What makes this crisis truly unprecedented is that it is impacting all of us. And, it isn't easy. It has upended our daily lives and our work lives. But, in all this uncertainty and chaos comes an opportunity for creativity. As Anita Brearton shares in her piece about Marketing in a Time of Crisis, "agility and flexibility are not enough. You must add creativity and innovation to the mix." Tapping into that creativity starts with asking basic questions of this new way of living. What do people staying at home need and want to see and hear about? What information benefits them? What can we offer that is unique, timely and helpful?
Establishing this new baseline of "need to know" information is a great starting point for brainstorming what you as a hotel executive have to offer. That line of questioning is what led us to identify how we could help people looking for ways to de-stress, to make a nice meal for their family, to deal with rambunctious kids. It doesn't sound all that different from what we do for our guests when they are on property? Realizing that you have valuable information, resources and creative ideas for your guests is a silver lining in these times of crisis.
New Kind of Get Together
Being grounding in what information is relevant and meaningful for communications, you can now get creative in how to share or broadcast it to your audience. There are a wealth of digital tools and social media options for live streaming, virtual gatherings and online learning. From now ubiquitous Zoom meetings to taking online yoga in the morning, our personal and professional lives have migrated online. Getting comfortable with all these options, quickly, is no small task. Taking a moment to take advantage of free webinars and tutorials like Zoom's Live Training Webinars is extremely helpful and empowering so that you can think creatively about how to use these tools for your hotel's benefit.
This new wave of virtual gatherings has in just a short time taken off and become wildly popular as a way to connect people in a time of isolation. You now see, for example, bars hosting their usual trivia nights online so that regular guests (and new ones) can still meet up and bond, maybe even win a prize. The emergence of virtual happy hour has become widespread. From The New York Times publishing a go-to guide for How to Have a Successful Virtual Happy Hour to the rise of the "quarantini " reported on by the Associated Press, there are myriad ways that people are finding ways to toast and raise a glass despite the distance and connect with friends and loved ones. Whether that means hosting a happy hour online or just providing inspiration for what to drink or how to host the party at home, there are many ways marketers can be a part of this growing movement of ways to get together while we stay apart.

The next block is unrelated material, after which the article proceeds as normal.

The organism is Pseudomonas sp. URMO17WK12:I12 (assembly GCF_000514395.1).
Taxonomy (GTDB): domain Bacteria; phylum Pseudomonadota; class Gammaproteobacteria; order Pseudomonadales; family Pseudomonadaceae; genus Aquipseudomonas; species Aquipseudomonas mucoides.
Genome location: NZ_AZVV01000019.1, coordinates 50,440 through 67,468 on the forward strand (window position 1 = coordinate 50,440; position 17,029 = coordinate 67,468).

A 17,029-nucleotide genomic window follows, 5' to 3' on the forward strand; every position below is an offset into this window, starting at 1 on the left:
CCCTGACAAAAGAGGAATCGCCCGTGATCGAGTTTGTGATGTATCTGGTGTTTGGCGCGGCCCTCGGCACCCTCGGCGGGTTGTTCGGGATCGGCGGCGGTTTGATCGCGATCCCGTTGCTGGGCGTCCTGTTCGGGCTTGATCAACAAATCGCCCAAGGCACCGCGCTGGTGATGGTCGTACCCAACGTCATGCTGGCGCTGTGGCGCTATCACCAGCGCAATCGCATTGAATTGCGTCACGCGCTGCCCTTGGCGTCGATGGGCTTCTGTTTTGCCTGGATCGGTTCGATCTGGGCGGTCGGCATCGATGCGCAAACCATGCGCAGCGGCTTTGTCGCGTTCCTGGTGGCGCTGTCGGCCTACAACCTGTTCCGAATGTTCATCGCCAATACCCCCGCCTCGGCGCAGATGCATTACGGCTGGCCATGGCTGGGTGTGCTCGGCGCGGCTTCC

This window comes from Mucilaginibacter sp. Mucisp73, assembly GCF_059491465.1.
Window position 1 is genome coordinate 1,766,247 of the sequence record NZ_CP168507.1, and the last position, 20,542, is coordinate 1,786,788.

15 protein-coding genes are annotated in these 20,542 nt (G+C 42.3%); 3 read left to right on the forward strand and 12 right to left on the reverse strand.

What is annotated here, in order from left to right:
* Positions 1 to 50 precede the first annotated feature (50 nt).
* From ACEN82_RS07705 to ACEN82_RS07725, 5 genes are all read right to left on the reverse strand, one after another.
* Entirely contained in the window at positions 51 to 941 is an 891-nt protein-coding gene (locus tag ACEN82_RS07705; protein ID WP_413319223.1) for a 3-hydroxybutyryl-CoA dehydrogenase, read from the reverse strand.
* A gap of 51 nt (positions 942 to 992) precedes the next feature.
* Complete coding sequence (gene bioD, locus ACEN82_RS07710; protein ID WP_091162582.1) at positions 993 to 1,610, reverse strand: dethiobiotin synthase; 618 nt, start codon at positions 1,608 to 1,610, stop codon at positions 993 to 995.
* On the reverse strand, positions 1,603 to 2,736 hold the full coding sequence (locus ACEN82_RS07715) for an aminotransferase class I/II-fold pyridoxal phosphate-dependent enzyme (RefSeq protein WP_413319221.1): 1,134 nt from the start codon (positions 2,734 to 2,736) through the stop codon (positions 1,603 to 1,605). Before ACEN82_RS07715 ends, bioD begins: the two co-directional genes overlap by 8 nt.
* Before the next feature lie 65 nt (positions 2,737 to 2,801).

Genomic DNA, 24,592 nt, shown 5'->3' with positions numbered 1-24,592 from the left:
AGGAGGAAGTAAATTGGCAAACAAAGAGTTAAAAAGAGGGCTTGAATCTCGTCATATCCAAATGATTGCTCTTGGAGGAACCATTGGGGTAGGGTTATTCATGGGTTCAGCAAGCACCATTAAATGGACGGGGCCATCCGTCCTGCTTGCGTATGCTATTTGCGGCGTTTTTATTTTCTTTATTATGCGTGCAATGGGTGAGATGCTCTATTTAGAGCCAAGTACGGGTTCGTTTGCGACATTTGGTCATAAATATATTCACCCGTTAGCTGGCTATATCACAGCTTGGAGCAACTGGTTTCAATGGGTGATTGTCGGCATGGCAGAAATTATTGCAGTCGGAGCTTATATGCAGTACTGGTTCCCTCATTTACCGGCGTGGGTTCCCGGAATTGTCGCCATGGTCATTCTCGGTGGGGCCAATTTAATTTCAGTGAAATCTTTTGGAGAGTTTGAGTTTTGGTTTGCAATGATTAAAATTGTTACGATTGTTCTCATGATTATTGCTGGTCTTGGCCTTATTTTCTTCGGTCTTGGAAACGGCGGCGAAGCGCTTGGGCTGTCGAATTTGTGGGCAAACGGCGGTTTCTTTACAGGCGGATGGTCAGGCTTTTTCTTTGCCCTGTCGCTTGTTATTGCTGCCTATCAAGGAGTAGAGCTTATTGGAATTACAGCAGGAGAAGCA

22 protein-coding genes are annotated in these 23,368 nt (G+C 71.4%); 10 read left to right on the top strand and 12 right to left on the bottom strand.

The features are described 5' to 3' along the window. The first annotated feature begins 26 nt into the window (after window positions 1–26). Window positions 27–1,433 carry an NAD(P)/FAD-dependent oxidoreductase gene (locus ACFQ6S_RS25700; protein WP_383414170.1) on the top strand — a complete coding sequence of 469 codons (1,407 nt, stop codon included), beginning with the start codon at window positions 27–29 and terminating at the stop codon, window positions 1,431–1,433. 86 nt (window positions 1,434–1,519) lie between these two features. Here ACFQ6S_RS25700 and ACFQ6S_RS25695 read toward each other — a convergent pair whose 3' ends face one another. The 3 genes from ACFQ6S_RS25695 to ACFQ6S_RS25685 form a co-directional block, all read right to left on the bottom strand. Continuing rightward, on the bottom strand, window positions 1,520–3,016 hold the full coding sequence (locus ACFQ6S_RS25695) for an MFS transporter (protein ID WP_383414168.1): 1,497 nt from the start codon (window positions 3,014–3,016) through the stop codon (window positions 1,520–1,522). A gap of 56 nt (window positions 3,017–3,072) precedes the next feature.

Getting creative while is business is as unusual as it is right now is essential for the short term, but we cannot also lose sight of the long term: why we love travel. Preparing for when guests can return and seeding now the reasons we travel in the first place is exactly what many national travel media magazines are doing by shifting their coverage as Conde Nast Traveler has done by introducing its Ultimate Guide to Armchair Travel and AFAR magazine publishing pieces like "Save Me From Myself! A Travel Lover's Guide to Staying Sane When You're Stuck at Home. " With our videos filmed at Rosewood Mayakoba, our goal beyond sharing a helpful tip or fun diversion is remind guests that we are looking forward to seeing them again, soon.
That is why as marketers during these uncertain times, it is key to maintain an emotional connection, convey meaningful and authentic information, and utilize the many virtual tools available to us in this digital age. These simple steps can keep us grounded, focused, nimble and hopeful about the future of travel. As Travel + Leisure magazine's editor in chief Jacqui Gifford shared in her May issue letter, "For now, travel is about armchair escapism. It is and always will be about emotion and heart."